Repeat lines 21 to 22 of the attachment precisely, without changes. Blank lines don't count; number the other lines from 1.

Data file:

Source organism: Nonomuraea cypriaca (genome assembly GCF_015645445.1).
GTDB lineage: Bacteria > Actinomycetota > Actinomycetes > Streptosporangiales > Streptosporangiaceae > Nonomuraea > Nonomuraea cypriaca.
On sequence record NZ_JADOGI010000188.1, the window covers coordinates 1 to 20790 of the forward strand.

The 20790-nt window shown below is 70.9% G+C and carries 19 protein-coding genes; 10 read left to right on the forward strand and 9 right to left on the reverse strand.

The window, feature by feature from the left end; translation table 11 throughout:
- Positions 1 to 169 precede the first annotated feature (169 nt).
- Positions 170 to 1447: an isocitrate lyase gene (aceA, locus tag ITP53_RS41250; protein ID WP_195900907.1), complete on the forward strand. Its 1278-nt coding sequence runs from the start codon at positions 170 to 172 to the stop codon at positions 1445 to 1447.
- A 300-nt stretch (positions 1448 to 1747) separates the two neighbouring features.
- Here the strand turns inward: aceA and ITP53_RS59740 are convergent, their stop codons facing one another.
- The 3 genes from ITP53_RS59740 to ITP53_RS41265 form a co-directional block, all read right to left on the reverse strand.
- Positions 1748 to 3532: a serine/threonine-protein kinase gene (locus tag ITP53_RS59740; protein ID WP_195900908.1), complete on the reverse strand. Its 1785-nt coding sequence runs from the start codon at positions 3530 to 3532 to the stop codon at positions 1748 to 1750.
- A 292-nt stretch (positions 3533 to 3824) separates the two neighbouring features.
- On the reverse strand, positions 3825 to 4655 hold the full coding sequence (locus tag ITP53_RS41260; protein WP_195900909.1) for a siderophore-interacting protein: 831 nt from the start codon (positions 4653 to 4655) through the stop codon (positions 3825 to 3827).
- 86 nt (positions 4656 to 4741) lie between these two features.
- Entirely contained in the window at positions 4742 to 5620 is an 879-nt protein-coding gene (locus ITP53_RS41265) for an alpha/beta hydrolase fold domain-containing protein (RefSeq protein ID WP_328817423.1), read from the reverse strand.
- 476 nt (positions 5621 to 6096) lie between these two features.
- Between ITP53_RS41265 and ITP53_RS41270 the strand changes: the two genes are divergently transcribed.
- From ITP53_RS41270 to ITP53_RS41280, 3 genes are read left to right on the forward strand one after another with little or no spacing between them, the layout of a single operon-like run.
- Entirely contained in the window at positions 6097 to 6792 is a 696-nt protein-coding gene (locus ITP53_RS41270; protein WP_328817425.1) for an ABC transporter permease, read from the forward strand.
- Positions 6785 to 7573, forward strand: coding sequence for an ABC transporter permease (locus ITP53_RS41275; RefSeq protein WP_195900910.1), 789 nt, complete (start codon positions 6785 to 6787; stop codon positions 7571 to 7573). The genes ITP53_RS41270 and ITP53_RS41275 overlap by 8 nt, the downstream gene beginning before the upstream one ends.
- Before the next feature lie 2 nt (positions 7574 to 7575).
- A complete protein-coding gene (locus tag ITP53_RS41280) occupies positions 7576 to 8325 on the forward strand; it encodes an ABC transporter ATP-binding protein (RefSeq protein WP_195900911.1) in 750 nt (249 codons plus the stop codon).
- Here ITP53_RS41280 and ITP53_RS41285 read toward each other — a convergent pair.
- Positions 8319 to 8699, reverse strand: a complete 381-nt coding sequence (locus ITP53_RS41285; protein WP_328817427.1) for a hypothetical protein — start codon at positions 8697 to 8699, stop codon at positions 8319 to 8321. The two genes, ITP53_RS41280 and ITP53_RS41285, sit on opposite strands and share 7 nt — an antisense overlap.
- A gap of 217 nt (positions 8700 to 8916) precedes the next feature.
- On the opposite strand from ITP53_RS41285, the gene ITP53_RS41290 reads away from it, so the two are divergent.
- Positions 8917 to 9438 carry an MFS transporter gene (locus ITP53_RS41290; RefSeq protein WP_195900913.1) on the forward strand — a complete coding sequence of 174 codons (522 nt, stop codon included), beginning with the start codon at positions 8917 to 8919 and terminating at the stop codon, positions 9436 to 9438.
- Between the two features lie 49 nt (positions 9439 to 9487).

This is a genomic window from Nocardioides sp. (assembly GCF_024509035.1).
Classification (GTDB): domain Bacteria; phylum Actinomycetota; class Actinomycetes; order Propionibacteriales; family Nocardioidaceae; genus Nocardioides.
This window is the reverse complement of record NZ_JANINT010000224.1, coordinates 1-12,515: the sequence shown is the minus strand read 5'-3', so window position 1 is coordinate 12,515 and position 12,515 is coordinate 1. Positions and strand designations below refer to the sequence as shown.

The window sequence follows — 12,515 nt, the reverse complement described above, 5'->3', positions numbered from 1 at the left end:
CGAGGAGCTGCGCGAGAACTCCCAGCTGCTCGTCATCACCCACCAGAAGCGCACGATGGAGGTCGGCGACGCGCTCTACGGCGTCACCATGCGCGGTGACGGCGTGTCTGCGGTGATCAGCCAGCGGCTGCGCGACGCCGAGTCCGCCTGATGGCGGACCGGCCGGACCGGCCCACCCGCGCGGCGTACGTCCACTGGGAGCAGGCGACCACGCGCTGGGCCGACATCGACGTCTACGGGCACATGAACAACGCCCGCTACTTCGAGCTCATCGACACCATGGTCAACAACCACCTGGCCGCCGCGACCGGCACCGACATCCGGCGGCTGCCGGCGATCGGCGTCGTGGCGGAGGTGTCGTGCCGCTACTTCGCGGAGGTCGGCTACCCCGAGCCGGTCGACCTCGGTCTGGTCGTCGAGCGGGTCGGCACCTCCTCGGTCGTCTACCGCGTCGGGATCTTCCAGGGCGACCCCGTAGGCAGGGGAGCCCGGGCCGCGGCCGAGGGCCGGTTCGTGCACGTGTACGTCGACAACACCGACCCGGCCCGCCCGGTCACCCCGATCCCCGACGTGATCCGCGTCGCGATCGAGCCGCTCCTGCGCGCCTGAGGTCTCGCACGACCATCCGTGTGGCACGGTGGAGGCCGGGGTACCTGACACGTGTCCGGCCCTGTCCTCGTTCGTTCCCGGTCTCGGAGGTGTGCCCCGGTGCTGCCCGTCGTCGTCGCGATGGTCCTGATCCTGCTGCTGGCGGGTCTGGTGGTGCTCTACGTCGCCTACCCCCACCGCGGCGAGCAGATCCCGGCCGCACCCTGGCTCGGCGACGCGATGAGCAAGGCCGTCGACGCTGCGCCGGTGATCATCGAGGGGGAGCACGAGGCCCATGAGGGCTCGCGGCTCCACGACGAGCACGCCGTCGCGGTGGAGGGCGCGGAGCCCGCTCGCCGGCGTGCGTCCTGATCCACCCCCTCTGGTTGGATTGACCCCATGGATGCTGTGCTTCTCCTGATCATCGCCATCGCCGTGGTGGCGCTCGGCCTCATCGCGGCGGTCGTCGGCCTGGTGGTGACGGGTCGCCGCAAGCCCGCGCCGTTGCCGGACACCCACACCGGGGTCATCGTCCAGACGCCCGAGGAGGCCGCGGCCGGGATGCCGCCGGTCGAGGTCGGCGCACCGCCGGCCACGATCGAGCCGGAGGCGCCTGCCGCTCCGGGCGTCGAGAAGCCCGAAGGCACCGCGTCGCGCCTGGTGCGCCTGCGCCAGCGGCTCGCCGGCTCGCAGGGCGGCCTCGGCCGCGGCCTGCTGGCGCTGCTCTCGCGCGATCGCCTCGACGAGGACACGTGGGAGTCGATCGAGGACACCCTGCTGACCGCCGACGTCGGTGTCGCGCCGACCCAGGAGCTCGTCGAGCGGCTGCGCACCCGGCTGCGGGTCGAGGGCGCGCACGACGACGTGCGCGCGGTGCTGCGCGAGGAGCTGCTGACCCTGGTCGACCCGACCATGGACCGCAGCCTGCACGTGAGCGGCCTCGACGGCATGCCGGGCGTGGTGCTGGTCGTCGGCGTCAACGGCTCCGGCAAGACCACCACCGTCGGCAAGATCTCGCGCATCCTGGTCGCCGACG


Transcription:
- Before the next feature lie 2 nt (positions 7574 to 7575).
- A complete protein-coding gene (locus tag ITP53_RS41280) occupies positions 7576 to 8325 on the forward strand; it encodes an ABC transporter ATP-binding protein (RefSeq protein WP_195900911.1) in 750 nt (249 codons plus the stop codon).